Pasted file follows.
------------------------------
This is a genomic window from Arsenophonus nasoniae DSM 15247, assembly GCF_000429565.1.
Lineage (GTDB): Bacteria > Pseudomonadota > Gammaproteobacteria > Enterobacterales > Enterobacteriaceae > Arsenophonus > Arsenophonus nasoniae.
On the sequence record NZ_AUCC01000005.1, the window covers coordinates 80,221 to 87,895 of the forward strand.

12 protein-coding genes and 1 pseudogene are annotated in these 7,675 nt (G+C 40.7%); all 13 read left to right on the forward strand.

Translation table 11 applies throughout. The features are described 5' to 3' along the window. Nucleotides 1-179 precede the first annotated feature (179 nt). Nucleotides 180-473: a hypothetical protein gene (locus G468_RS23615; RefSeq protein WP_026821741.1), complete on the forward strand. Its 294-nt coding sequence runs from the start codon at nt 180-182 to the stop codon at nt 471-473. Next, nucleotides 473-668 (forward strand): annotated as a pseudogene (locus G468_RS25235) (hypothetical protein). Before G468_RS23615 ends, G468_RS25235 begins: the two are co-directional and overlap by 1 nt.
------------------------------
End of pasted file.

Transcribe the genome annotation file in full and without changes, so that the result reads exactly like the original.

This is a genomic window from Arsenophonus nasoniae DSM 15247, assembly GCF_000429565.1.
Lineage (GTDB): Bacteria > Pseudomonadota > Gammaproteobacteria > Enterobacterales > Enterobacteriaceae > Arsenophonus > Arsenophonus nasoniae.
On the sequence record NZ_AUCC01000005.1, the window covers coordinates 80,221 to 87,895 of the forward strand.

12 protein-coding genes and 1 pseudogene are annotated in these 7,675 nt (G+C 40.7%); all 13 read left to right on the forward strand.

Translation table 11 applies throughout. The features are described 5' to 3' along the window. Nucleotides 1-179 precede the first annotated feature (179 nt). Nucleotides 180-473: a hypothetical protein gene (locus G468_RS23615; RefSeq protein WP_026821741.1), complete on the forward strand. Its 294-nt coding sequence runs from the start codon at nt 180-182 to the stop codon at nt 471-473. Next, nucleotides 473-668 (forward strand): annotated as a pseudogene (locus G468_RS25235) (hypothetical protein). Before G468_RS23615 ends, G468_RS25235 begins: the two are co-directional and overlap by 1 nt.